5
u <- rnorm(10000)
v <- rnorm(10000)

# `outer`
system.time(mat1 <- outer(u, v , `<`))
#    user  system elapsed 
#    1.80    1.34    3.32 

# `for` loop
system.time({
  mat2 <- matrix(NA, nrow = length(u), ncol = length(v))
  for(i in seq_along(v)) {
    mat2[, i] <- u < v[i]
  }
})
#    user  system elapsed 
#    0.97    0.02    1.01 

identical(mat1, mat2)
# [1] TRUE
11
  • 1
    I get (almost) exactly the same system.time for both (0.45/0.17/0.62 Vs 0.45/0.18/0.63)
    – Sotos
    Dec 15, 2022 at 10:01
  • 1
    I also tried this a few times (with a few different sizes of matrix) and outer was always slightly faster. What speed difference do you get if you run mat3 <- `<`(rep(u, times = ceiling(length(v)/length(u))), rep(v, rep.int(length(u), length(v)))) ? That's essentially what `outer is doing.
    – SamR
    Dec 15, 2022 at 10:08
  • 6
    Probably because of memory allocation. outer does the whole operation at once, hence needs to allocate a lot of memory, while the for loop does many simple operations. If you'll test it on u <- rnorm(100) ; v <- rnorm(100), you'll see outer is faster. Usually, this is the tradeoff between loop and vectorized functions- if the operation is simple but needs a lot of memory- loop is better, but if the operation is complicated, then doing it per iteration is costly, while a compiled code will much preferable Dec 15, 2022 at 10:08
  • 1
    Also, why would you expect outer to be faster than for loops?
    – Maël
    Dec 15, 2022 at 10:12
  • 3
    Best of both worlds: vapply(seq_along(v), \(i) u < v[i], logical(length(u)))
    – s_baldur
    Dec 15, 2022 at 10:15

1 Answer 1

8

Allocating and destroying memory takes time

If you use bench::press() with the four options set out you can get the sense that the method with the most memory allocations takes longest, as suggested by David Arenburg in the comments.

The four options are:

  1. outer().
  2. A for loop.
  3. vapply() (from comment by sindri_baldur).
  4. `<`(rep(x), rep(y)) (exactly what outer() is doing under the hood).

I like bench because it shows memory usage. Each facet in this plot shows the speed of these four approaches with an n*n matrix, and levels of garbage collection.

enter image description here

With 100 rows, vapply is slower than the other methods, and there's no difference in gc (garbage collection).

However, once the data is larger than that, we can see that vapply() does a lot less garbage collection and is a lot faster.

Similarly, in the final facet (1e4 rows and columns), we can see that the for loop has less garbage collection and tends to be faster than outer().

vapply() uses the least RAM

You might suspect that vapply() has less garbage collection because it leaves more garbage uncollected. However, if we look at the total RAM usage, we can see that actually it uses about a third of the RAM of outer():

enter image description here

Note: I don't know how it could actually use 0 bytes in creating a 1x1 matrix - but if you're really comparing two scalars you would probably not use a matrix at all.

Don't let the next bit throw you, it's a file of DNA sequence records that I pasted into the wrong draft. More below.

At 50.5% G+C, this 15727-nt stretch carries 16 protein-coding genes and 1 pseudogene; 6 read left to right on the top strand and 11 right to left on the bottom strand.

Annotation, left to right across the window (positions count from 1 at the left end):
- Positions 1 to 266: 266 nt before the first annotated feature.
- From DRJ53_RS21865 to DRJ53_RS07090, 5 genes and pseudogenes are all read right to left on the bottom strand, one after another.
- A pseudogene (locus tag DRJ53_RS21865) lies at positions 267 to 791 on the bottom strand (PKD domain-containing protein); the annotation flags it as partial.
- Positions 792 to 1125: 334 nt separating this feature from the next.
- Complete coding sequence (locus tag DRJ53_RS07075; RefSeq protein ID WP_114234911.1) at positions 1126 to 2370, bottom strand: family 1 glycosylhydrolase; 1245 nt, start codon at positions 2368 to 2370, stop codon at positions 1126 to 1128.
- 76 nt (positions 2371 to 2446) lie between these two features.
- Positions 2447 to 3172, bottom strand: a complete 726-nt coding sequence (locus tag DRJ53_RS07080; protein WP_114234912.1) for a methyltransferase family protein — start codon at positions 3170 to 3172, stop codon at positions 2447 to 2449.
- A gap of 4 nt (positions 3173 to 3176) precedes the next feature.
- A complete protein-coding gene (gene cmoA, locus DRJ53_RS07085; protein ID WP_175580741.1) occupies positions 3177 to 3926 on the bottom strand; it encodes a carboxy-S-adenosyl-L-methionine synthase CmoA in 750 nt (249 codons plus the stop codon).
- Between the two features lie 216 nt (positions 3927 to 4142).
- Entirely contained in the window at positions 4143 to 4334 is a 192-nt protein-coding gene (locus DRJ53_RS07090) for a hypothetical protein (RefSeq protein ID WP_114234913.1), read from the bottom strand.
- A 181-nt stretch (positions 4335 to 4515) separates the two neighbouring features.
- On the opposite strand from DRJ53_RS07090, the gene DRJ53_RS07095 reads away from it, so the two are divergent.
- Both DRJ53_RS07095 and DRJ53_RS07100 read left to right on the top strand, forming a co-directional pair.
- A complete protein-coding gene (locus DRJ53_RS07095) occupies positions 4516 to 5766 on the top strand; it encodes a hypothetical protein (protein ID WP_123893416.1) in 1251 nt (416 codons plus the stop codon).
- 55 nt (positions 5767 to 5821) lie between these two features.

What do the garbage collection levels mean?

See the R Internals chapter, The write barrier and the garbage collector:

There are three levels of collections. Level 0 collects only the youngest generation, level 1 collects the two youngest generations and level 2 collects all generations. After 20 level-0 collections the next collection is at level 1, and after 5 level-1 collections at level 2. Further, if a level-n collection fails to provide 20% free space (for each of nodes and the vector heap), the next collection will be at level n+1. (The R-level function gc() performs a level-2 collection.)

The way to understand this is that if a function is creating more temporary objects, and then destroying them, it will do more allocations and have more garbage collection.

Code to run the simulation and generate the first plot

sizes <- c(1, 1e2, 1e3, 1e4)

results <- bench::press(
    size = sizes,
    {
        set.seed(1)
        u <- rnorm(size)
        v <- rnorm(size)

        bench::mark(
            min_iterations = 10,
            check = FALSE,
            outer = {
                mat <- outer(u, v, `<`)
            },
            loop = {
                mat <- matrix(NA, nrow = length(u), ncol = length(v))
                for (i in seq_along(v)) {
                    mat[, i] <- u < v[i]
                }
                mat
            },
            vapply = {
                mat <- vapply(seq_along(v), \(i) u < v[i], logical(length(u)))
            },
            seq = {
                mat <- as.matrix(
                    `<`(
                        rep(u, times = ceiling(length(v) / length(u))),
                        rep(v, rep.int(length(u), length(v)))
                    ),
                    nrow = length(u)
                )
            }
        )
    }
)

ggplot2::autoplot(results) +
    ggplot2::facet_wrap(ggplot2::vars(size),scales="free_x")

Code for the second plot

library(ggplot2)
p  <- results  |>
    dplyr::mutate(
        expr = attr(expression, "description"),
        size = as.factor(size))  |>
    ggplot() +
        geom_col(aes(
            x = reorder(expr, mem_alloc),
            y = mem_alloc,
            fill = size
        ), color= "black") +
        facet_wrap(vars(size), scales="free_y") +
    labs(
        title = "Total RAM usage", 
        y = "Bytes", 
        x = "Expression"
    )

Disclaimer: These are the results on one machine (an unremarkable fairly old laptop). I didn't get the same magnitude of discrepancy between outer() and the for loop as you did so your results may differ.

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